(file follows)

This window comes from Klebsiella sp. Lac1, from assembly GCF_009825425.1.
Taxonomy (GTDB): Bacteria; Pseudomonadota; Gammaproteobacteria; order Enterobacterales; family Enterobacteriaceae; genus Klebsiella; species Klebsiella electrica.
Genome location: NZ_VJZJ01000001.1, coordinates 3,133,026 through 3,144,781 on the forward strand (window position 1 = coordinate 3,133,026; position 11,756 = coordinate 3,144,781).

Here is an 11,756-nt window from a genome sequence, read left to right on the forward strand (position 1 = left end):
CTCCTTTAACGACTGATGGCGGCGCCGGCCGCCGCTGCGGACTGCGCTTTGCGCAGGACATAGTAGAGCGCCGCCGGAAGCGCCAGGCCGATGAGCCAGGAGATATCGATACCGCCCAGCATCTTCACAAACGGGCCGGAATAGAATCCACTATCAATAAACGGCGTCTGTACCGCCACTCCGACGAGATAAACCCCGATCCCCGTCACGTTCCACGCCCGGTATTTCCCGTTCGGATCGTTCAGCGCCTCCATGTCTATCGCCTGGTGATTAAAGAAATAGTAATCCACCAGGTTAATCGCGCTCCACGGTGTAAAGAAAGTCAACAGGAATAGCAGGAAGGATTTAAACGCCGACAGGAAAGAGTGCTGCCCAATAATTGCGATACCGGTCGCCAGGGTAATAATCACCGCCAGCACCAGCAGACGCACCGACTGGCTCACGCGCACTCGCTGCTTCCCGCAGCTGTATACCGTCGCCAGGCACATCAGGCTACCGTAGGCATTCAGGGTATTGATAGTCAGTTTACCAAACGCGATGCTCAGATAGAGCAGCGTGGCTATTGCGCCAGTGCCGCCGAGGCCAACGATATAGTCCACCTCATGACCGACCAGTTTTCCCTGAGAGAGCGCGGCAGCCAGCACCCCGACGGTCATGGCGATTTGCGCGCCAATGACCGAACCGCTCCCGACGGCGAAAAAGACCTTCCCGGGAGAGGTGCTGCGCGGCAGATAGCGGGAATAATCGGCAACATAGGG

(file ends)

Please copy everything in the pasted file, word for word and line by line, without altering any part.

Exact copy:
This window comes from Klebsiella sp. Lac1, from assembly GCF_009825425.1.
Taxonomy (GTDB): Bacteria; Pseudomonadota; Gammaproteobacteria; order Enterobacterales; family Enterobacteriaceae; genus Klebsiella; species Klebsiella electrica.
Genome location: NZ_VJZJ01000001.1, coordinates 3,133,026 through 3,144,781 on the forward strand (window position 1 = coordinate 3,133,026; position 11,756 = coordinate 3,144,781).

Here is an 11,756-nt window from a genome sequence, read left to right on the forward strand (position 1 = left end):
CTCCTTTAACGACTGATGGCGGCGCCGGCCGCCGCTGCGGACTGCGCTTTGCGCAGGACATAGTAGAGCGCCGCCGGAAGCGCCAGGCCGATGAGCCAGGAGATATCGATACCGCCCAGCATCTTCACAAACGGGCCGGAATAGAATCCACTATCAATAAACGGCGTCTGTACCGCCACTCCGACGAGATAAACCCCGATCCCCGTCACGTTCCACGCCCGGTATTTCCCGTTCGGATCGTTCAGCGCCTCCATGTCTATCGCCTGGTGATTAAAGAAATAGTAATCCACCAGGTTAATCGCGCTCCACGGTGTAAAGAAAGTCAACAGGAATAGCAGGAAGGATTTAAACGCCGACAGGAAAGAGTGCTGCCCAATAATTGCGATACCGGTCGCCAGGGTAATAATCACCGCCAGCACCAGCAGACGCACCGACTGGCTCACGCGCACTCGCTGCTTCCCGCAGCTGTATACCGTCGCCAGGCACATCAGGCTACCGTAGGCATTCAGGGTATTGATAGTCAGTTTACCAAACGCGATGCTCAGATAGAGCAGCGTGGCTATTGCGCCAGTGCCGCCGAGGCCAACGATATAGTCCACCTCATGACCGACCAGTTTTCCCTGAGAGAGCGCGGCAGCCAGCACCCCGACGGTCATGGCGATTTGCGCGCCAATGACCGAACCGCTCCCGACGGCGAAAAAGACCTTCCCGGGAGAGGTGCTGCGCGGCAGATAGCGGGAATAATCGGCAACATAGGG